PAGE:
Society and Culture
Megasthenese speaks of Mauryan society as comprising seven castes-philosophers, farmers, soldiers, herdsmen, artisans, magistrates and councillors. He could not properly comprehend the Indian society and failed to distinguish between jati, Varna and the occupation. The chaturvana system continued to govern the society. But the craftsmen irrespective of jati enjoyed a high place in the society. The material growth mellowed the jati restrictions and gave people prosperity and respectability. The urban way of life developed. The residential accommodation and its wealth etc were entered into official records and rules and regulation were well defined and strictly implemented. The education is fairly wide spread. Teaching continued to be the main job of the Brahmans. But Buddhist monasteries also acted as educational institutions. Taxila, Ujjayini and Varanasi were famous educational institutions. The technical education was generally provided through guilds, where pupils learnt the crafts from the early age. In the domestic life the joint family system was the norm. A married woman had her own properly in the form of bride gift and jewels.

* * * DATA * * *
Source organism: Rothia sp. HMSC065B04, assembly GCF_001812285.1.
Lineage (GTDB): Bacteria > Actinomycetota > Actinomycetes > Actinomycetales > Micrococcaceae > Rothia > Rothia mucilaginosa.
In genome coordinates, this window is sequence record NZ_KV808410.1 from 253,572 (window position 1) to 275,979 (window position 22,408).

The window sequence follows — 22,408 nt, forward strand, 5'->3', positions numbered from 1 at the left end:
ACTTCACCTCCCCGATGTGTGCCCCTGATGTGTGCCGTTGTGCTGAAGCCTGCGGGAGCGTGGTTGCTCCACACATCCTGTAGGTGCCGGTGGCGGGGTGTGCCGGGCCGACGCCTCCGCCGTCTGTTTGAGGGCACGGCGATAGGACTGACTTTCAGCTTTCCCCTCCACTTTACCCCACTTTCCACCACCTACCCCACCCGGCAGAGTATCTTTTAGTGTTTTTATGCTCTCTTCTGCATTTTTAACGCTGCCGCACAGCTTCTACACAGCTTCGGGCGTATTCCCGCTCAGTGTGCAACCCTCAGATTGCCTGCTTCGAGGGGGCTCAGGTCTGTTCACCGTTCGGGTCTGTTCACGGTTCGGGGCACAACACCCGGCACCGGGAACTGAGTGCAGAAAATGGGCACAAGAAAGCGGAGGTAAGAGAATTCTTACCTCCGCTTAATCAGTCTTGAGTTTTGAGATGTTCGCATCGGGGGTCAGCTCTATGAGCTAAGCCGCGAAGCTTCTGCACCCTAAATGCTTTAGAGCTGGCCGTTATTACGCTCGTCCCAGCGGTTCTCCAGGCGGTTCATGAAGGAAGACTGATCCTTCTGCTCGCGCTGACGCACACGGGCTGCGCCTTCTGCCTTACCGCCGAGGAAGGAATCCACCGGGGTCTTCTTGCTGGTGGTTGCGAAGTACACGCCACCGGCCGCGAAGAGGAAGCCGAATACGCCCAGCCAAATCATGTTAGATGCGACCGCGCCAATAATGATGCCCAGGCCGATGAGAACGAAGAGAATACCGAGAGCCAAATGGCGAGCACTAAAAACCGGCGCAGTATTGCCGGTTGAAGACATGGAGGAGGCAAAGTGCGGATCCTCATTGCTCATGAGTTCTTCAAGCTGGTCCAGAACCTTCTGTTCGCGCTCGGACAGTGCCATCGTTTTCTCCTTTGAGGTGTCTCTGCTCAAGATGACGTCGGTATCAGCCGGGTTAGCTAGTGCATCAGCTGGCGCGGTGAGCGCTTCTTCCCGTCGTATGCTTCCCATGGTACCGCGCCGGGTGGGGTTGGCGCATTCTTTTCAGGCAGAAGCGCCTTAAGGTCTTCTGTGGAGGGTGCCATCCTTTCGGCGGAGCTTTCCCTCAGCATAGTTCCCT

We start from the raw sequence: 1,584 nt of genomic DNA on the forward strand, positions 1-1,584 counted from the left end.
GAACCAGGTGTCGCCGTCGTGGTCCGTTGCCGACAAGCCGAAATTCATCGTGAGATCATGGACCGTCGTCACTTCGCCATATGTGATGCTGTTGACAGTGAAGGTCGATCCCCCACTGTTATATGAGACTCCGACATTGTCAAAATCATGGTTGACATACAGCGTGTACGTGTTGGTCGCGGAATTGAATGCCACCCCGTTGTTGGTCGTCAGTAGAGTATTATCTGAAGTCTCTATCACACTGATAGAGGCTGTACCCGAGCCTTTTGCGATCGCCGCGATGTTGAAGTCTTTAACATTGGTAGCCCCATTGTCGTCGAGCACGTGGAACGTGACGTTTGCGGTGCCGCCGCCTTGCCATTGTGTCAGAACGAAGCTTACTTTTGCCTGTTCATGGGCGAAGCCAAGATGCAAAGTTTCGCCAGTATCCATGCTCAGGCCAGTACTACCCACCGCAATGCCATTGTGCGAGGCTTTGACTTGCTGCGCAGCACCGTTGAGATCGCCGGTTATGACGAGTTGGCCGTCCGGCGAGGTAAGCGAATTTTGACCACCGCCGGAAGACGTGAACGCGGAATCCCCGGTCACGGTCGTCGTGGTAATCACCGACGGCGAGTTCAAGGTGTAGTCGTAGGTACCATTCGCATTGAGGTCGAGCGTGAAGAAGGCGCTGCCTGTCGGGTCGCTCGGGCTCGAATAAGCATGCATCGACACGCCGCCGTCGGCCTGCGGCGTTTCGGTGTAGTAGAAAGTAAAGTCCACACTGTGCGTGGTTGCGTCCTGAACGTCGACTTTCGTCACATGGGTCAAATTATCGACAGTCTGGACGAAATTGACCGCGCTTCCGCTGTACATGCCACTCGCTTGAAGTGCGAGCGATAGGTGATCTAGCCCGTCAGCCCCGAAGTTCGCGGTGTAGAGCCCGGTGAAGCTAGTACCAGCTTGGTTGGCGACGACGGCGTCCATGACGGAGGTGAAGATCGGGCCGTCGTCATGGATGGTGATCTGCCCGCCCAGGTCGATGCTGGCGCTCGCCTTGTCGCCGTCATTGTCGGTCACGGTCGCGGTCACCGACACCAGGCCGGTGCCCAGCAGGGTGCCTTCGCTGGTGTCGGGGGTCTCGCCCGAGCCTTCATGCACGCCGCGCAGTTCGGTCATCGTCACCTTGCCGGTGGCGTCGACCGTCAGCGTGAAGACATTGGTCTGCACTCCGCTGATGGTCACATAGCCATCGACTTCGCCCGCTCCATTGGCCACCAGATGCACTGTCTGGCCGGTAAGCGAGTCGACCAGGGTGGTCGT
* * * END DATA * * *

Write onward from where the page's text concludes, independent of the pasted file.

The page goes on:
These were at her disposal in case of widowhood. The widows had a very honourable place in the society. There are frequent references to women enjoying freedom and engaged in many occupations. Offences against women were severely dealt with. Kautilya laid down penalties against officials in charge of workshops and prisons who misbehaved with women. Megasthenese have stated that slavery did not exist in India. However forced labour and bonded labour did exist on a limited scale but were not treated so harshly as the slaves in the western world. About one and half century of Mauryan rule witnessed the growth of economy, art and architecture, education.